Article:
RT, Ruptly, TV Zvezda and other Russian publications claimed that “masked radicals” brutally attacked anti-government protesters in Dnipropetrovsk, Ukraine. They further claimed that police stood by and took no action to intervene, when “radicals” beat up the protesters, causing injuries. Interestingly enough, the video does not show the police anywhere near the scene of the filming. This event has all the hallmarks of a staged production: namely, all posters are written in the same handwriting, participants are lackadaisical and disinterested, actors playing the parts of “radicals” don’t “beat up,” much less injure, anyone involved. The action starts on cue, when the car (with a convenient dash camera) pulls up to the scene, which is already being filmed by cameras from both sides of the road. In addition to being obviously staged, according to eyewitness reports and visible landmarks, this video was reportedly filmed in Kyiv, on Raduzhnaya Street at approximately 7 AM one day earlier and not in Dnipropetrovsk.
This example of shameless fakery also demonstrates Russian media’s maze of “source” references without accompanying links, which makes the task of tracking down the source of fake information all the more difficult. RT’s article about this event lists the UNN as their source, while RT’s logo is plastered on the video in question. RT fails to provide the link to the article by the UNN, which is located here. However, the UNN does not claim this “report” as their exclusive, listing Kommentarii as its source. There again, Kommentarii is not the original source either, attributing the report to 1news. Predictably, 1news does not name any of its sources, reporters on the scene or videographers.
Russian mainstream media accused the Ukrainian military of deliberately firing upon the Red Cross workers. RT aired a press conference of Eduard Basurin – self-appointed “Deputy Minister of Defense” of the self-proclaimed “Donetsk People’s Republic” (DPR/DNR), accusing Ukrainian military of specifically targeting Red Cross officials. Notoriously inaccurate Anna News went a step further, claiming that “Banderite forces” attacked the Red Cross in order to pin the blame on the terrorist republic. Regnum news outlet echoed those allegations, accusing Ukraine of creating a “provocation” – the term Russia frequently uses to shirk its own culpability.
The Red Cross refuted these accusations, stating that it was accidentally caught in the cross fire, without being specifically targeted. The Red Cross officials did not place the blame on either side.
Russia’s Defense Ministry’s media outlet TV Zvezda accused Ukrainian military of flooding civilian areas of Donetsk with multiple rocket launchers ‘Grad’ and ‘Uragan.’ However, the video used in an attempt to corroborate this claim of ceasefire violations was actually filmed over one year ago – it was uploaded to YouTube on April 13, 2014. The cover photo for the article, as well as the video posted by Zvezda, is a stock photo from the government website of Ukraine.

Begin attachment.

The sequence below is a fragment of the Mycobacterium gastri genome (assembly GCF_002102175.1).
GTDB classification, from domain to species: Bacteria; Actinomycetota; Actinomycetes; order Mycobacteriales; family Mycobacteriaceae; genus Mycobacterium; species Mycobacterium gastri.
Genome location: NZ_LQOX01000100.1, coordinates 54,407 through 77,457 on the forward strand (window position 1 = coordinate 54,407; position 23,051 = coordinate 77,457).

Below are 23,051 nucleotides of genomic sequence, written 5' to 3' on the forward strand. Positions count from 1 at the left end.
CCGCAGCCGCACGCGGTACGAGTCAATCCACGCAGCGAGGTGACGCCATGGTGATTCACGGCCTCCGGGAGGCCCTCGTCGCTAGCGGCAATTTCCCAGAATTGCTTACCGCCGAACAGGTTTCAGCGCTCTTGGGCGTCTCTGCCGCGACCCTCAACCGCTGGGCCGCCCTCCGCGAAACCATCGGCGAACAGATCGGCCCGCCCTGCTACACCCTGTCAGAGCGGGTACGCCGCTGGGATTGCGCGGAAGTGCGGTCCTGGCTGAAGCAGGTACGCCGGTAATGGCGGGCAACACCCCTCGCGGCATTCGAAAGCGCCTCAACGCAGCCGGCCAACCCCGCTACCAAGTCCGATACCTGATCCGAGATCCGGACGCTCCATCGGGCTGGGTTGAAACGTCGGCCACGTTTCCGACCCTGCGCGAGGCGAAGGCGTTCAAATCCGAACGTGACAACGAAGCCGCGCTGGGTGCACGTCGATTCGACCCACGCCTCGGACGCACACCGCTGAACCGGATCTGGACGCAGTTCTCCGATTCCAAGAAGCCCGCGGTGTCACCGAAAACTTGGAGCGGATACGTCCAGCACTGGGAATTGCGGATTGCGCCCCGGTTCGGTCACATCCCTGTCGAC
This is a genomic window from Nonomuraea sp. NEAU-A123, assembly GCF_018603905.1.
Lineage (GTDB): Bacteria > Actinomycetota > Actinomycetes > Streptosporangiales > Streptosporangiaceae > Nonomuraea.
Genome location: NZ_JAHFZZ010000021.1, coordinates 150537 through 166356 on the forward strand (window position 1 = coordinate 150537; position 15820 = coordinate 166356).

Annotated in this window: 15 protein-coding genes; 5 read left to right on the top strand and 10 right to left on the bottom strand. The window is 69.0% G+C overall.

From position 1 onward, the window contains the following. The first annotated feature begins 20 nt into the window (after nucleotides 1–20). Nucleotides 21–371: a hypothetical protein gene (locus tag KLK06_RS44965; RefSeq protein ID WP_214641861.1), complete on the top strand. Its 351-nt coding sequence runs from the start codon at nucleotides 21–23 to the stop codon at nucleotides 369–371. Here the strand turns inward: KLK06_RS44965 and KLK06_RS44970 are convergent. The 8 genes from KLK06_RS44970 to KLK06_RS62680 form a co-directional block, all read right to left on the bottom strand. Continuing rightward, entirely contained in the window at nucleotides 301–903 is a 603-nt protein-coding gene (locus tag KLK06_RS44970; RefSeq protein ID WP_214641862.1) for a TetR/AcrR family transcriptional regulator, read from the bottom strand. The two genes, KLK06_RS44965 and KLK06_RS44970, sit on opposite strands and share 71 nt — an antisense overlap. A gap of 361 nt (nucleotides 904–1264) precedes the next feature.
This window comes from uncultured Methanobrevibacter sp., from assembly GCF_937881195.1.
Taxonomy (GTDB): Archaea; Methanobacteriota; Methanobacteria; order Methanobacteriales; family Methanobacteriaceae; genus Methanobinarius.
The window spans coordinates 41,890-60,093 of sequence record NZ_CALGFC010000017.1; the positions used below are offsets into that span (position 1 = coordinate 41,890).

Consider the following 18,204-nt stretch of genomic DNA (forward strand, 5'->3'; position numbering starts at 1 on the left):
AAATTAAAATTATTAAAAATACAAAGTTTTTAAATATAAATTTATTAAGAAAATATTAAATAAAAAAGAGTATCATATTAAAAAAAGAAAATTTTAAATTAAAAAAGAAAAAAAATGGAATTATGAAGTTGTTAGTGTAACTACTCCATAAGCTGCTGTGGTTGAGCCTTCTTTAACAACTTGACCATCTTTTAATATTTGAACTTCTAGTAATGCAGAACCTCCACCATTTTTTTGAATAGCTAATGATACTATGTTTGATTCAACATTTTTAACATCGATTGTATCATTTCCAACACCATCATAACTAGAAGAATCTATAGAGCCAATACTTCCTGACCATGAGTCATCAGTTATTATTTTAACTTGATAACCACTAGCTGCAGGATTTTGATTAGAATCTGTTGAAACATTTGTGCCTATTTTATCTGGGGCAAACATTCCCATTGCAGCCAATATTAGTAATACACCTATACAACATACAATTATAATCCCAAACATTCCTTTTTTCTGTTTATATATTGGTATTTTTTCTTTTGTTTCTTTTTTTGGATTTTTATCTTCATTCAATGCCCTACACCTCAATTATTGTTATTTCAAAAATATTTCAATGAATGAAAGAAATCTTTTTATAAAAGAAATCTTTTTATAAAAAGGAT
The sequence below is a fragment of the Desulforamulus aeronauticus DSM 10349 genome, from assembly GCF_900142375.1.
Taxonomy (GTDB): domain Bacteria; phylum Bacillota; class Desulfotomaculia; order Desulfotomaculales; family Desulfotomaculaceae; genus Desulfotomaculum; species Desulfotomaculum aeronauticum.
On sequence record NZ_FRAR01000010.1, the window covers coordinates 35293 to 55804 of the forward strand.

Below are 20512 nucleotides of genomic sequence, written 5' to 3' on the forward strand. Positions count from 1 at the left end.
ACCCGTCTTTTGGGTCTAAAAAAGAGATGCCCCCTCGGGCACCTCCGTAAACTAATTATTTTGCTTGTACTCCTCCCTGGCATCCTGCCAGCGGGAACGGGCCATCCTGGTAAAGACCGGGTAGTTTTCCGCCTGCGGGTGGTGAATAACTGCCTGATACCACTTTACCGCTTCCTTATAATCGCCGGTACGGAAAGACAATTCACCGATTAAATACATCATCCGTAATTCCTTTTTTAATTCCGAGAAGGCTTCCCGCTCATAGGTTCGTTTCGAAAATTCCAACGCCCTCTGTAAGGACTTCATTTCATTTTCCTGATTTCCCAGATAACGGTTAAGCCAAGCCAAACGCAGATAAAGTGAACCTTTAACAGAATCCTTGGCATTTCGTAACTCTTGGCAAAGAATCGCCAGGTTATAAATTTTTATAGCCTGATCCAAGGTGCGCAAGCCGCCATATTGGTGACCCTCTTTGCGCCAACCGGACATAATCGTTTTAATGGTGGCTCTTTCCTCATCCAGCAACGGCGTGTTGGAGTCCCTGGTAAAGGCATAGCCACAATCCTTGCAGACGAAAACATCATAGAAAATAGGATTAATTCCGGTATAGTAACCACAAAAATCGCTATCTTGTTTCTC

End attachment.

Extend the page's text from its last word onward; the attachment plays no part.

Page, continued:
Russian Parliament’s head of Foreign Affairs Committee, Alexey Pushkov, publicly claimed that Ukraine’s Ambassador to the United States “admitted” that the U.S. is “secretly” supplying Ukraine with lethal arms. In reality, Ambassador Valeriy Chaly specifically said that the U.S. is providing only non-lethal assistance to Ukraine, as Russia’s own media outlets have reported.
Russian mainstream media claimed that the newly proposed legislation by Ukraine’s Ministry of Health will legalize the wholesale of human organs to the U.S. and EU. To the contrary, draft of the new law contains a specific prohibition on the trade of human organs, contained in Article 19, which states in relevant part:
“Article 19. Prohibition on the trade of human organs
Entering into agreements that provide for purchase/sale of human organs and/or other profit-seeking activities with respect to organs or other anatomical matter of a human being, with exception of bone marrow, is prohibited.”
Russian mainstream media, including RT and TASS issued a number of urgent reports, claiming that the Embassy of Yemen in Kyiv was burning. In fact, there is no Embassy of Yemen in Ukraine. The diplomatic mission for Yemen in Ukraine is physically located in Moscow, Russia. The fire in Kyiv impacted office buildings and not embassies or consulates of any other country. This fake news was obviously designed to undermine the international image of Ukraine abroad.
Russia’s biggest mainstream media outlets, including RT, RIA Novosti and Sputnik News, disseminated a fake letter purportedly authored by Senator Dick Durbin. They’ve accused Senator Durbin of giving “direct orders to Ukrainian PM Yatsenyuk.” The phony correspondence was clearly not authored by a native English speaker and was promptly denounced by Senator Durbin, who referred this matter for investigation to the FBI and the CIA. Nonetheless, Russian media neither retracted, nor corrected their stories based on a clearly falsified document.
Russian media claimed that a Ukrainian retiree committed suicide, wearing traditional Ukrainian embroidered shirt “vyshyvanka” and yelling “Glory to Ukraine!” to protest high utility rates. In reality, the victim was not wearing a vyshyvanka or shouting “Glory to Ukraine!” at the time of his suicide. He suffered from severe ailments and was dealing with stressful family issues. The victim’s relatives denied the allegations disseminated by the Russian media and said that the true reasons behind this suicide are not known.